“Officials’ basic interest is in maintaining their power because if they lose it they lose their ability to make financial profit,” charges Mr. Yang, deputy editor of Yanhuang Chunqiu, a magazine published by reform-minded Communist party members.

Party leaders from President Hu Jintao on down publicly and regularly about the evils of corrupt officials, who have to be party members to be officials, using their positions to enrich themselves. There is no sign, however, that internal party investigations, public trials, and the occasional execution, have done much to control the problem.

“The machine is viewed as so corrupt…that they have no moral appeal to make whatsoever,” says Mr. Rittenberg.

Once, he recalls, “corruption just was not allowed because they understood that this was the moral basis of their leadership: As long as people saw their leaders were clean, they were willing to suffer. Today people with power are almost expected to use it to their own advantage.”

Ms. Li, as she steps into this world, would not go that far. But like many of her generation she finds official corruption particularly abhorrent, and she also fears the threat it poses to her party’s standing and future.

“I’m quite concerned that corruption may harm the party’s legitimacy,” she says. “Absolute power leads to absolute corruption and that leads to absolute failure.”

Li is confident that will not happen, and that “the party will warn itself and stimulate itself to avoid failure.”

Rittenberg is not so sanguine, but says that he hopes the party can overcome corruption “because one hopes to see a relatively easy transition rather than let things get so bad it leads to turmoil.”
Transformation bound?

What such a transition from one party rule might look like is anything but clear, and the Communist party is not publicly entertaining any such idea. Indeed, since jasmine revolutions broke out earlier this year in North Africa, the party has seemed more jealous than ever of its grip on power, and the government has launched a particularly harsh crackdown on all criticism and dissent to ensure that it does not face similar unrest.

Eventually, Yang predicts, it will be the force of public opinion and civil society that will oblige the party to change its ways, to allow more space for opponents, and to risk losing power. But he does not expect this to happen for decades, and nor does he want to see the party relinquish power too suddenly.

“The ruling party has been in power for decades,” he points out. “It has government experience. In a power vacuum the future would be very hard to predict. We have to carry out reform within the framework of one party rule, and move forward gradually to avoid great disorder.”

Whatever the Communist Party of China has been in the past, and whatever it may become in the future, says Rittenberg, one fact stands out. “At this point,” he says, “There is absolutely no alternative.”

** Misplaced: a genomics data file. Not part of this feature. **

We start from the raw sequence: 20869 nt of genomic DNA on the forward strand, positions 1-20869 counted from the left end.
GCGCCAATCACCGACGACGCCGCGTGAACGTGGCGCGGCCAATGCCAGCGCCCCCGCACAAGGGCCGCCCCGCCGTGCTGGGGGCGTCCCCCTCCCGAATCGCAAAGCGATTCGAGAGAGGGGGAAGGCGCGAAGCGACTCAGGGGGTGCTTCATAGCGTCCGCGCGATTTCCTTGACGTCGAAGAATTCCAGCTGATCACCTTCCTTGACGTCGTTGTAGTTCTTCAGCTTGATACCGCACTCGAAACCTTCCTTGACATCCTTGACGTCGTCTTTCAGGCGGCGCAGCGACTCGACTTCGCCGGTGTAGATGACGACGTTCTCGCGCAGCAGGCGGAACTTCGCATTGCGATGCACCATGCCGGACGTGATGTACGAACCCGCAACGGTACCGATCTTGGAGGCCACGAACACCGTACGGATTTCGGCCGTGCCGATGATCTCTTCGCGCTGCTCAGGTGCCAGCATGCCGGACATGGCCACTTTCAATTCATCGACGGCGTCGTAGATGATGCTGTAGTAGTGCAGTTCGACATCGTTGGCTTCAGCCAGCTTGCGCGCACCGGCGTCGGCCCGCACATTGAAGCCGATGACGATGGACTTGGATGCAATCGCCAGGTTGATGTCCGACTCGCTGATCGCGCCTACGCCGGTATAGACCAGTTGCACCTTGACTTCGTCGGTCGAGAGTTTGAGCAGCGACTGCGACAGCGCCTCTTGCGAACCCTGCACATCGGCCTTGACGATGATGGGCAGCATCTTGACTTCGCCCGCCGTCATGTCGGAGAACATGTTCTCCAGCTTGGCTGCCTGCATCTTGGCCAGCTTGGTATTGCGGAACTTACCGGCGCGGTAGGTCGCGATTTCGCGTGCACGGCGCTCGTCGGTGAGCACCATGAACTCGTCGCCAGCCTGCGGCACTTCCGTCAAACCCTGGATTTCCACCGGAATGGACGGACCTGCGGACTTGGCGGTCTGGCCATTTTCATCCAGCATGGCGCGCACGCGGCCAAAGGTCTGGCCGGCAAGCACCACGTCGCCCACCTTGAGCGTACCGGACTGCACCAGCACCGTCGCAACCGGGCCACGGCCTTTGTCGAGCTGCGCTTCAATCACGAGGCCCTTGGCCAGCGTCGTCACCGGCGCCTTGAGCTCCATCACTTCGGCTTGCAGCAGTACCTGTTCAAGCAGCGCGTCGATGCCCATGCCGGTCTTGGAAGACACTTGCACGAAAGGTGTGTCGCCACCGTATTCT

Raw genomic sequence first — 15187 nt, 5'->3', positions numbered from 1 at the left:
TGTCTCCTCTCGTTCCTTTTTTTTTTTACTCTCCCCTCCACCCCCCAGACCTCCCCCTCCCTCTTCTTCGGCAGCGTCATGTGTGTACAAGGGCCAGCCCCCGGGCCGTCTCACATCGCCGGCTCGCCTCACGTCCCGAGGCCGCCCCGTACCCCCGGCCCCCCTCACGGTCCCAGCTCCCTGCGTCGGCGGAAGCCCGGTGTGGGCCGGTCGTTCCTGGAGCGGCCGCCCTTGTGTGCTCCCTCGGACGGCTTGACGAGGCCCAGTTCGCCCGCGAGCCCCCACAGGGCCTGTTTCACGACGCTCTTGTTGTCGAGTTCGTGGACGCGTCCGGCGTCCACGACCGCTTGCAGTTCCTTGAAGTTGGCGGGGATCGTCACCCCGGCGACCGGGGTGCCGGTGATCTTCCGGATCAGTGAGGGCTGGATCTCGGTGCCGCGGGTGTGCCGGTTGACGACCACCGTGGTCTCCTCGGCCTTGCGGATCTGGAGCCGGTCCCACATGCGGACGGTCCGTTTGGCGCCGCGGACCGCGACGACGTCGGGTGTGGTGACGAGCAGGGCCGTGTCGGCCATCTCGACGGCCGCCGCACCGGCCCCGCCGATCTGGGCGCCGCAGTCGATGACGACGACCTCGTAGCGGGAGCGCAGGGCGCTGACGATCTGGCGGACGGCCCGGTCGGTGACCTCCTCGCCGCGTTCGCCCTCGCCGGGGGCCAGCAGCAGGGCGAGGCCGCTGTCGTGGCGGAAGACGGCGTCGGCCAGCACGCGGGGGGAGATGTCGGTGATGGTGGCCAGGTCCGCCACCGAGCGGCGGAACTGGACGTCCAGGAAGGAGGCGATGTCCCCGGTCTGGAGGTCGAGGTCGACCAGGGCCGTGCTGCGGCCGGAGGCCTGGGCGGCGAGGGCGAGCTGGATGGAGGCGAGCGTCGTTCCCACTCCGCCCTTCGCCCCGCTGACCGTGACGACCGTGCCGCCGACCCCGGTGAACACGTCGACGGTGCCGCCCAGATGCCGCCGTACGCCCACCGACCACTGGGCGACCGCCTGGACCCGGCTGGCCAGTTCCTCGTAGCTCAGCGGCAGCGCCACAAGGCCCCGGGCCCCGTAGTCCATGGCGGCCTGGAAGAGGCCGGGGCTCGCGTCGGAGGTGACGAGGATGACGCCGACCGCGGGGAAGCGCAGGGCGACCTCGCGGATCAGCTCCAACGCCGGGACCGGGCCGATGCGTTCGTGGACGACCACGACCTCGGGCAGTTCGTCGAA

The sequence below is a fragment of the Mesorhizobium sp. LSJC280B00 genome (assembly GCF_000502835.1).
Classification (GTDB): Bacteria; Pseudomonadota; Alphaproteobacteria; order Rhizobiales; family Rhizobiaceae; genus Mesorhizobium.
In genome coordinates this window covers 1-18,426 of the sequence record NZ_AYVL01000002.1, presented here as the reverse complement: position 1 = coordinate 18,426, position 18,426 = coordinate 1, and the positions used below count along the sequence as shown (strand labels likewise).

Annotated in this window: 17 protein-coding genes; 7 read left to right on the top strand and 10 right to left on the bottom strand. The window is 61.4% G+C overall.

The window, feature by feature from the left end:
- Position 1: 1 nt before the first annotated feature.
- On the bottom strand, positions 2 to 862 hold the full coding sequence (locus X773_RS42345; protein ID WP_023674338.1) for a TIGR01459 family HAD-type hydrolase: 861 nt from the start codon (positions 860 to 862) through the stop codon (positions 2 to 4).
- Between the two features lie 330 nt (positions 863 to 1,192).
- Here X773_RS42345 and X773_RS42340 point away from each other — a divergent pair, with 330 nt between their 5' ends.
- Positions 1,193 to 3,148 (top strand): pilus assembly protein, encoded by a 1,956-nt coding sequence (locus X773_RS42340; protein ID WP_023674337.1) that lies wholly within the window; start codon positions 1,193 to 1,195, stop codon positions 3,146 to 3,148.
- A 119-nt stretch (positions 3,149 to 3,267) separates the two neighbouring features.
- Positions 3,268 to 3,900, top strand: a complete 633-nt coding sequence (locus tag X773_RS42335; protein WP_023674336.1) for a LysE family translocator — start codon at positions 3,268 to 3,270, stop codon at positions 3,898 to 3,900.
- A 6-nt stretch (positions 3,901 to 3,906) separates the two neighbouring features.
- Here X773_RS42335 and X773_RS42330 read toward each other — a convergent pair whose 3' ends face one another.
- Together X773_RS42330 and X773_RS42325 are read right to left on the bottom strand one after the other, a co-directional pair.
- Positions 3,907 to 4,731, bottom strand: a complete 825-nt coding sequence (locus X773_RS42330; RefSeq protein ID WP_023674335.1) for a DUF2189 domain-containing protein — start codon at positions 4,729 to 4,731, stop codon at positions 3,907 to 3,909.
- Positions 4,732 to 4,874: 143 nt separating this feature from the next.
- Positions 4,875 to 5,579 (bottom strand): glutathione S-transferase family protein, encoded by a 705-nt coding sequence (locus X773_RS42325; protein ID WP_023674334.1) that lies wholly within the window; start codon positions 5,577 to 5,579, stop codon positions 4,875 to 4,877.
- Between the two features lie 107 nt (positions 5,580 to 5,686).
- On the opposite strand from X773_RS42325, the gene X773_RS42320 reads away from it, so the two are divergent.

Brown’s government ‘left the British working man screwed by cheap labour’, says Who frontman Roger Daltrey

Daily Mail | Jul 3, 2011

By Ben Todd

Entering the debate: Who frontman Roger Daltrey has used an interview to give his views on immigration, the NHS and the Coalition government

He was a Sixties rebel, renowned for voicing working class angst.

And now legendary Who frontman Roger Daltrey has waded into the debate on immigration.

Daltrey, now 67, has told how the influx of thousands of immigrant workers from the rest of Europe during Labour’s 13-year reign left the indigenous working-classes unemployed.

The star told how the last government left ‘the British working man screwed like he’d never been screwed before by cheap labour coming in from Europe.’

He went on: ‘We do need immigration, but surely it should be a level playing field where they can’t undercut every working–class bloke in England for their jobs.’

However the current Conservative and Liberal Democrat coalition government were not spared his ire either, with Daltrey adding: ‘The quality of our politicians is tragic.’

He continued: ‘I don’t care what people say about me. I tell it like it is, and, if I’m wrong, I’ll just say, ‘OK, I’m wrong.’ I’m not always the most diplomatic person. I know my faults, but I’m comfortable with me.’

Daltrey also had harsh words for the machinations of the NHS.

The star has long been involved in charity the Teenage Cancer Trust. As a result, he has experienced the workings of the NHS.

He said: ‘You suddenly see the enormity and complexity of it, and the truth that no one wants to accept that there’s nobody in charge.
‘Everyone knows it can’t carry on, but you can’t touch anything in the NHS because the nurses are in their trench, the doctors are in their trench, the unions are in their trench – it’s the First World War.’

Daltrey, who lives with wife Heather in a sprawling estate in East Sussex, is also furious at rural poverty.

The star- who has five children – said in a new interview: ‘I live 50 miles from London, and we’ve got some of the highest levels of teenage and childhood poverty in the country. It’s disgusting. Just because it’s a rural area, it gets forgotten.’

Daltrey was speaking as he publicised a new version of The Who’s famous rock opera Tommy.

The star – who starred as Tommy in the film version of the musical – will embark on an UK tour later this week.  He will then embark on a two-month US tour of the opera in September.

Tommy was originally written by the band in 1969 before being turned into a Ken Russell directed move in 1975. To date, the album has sold 20 million copies.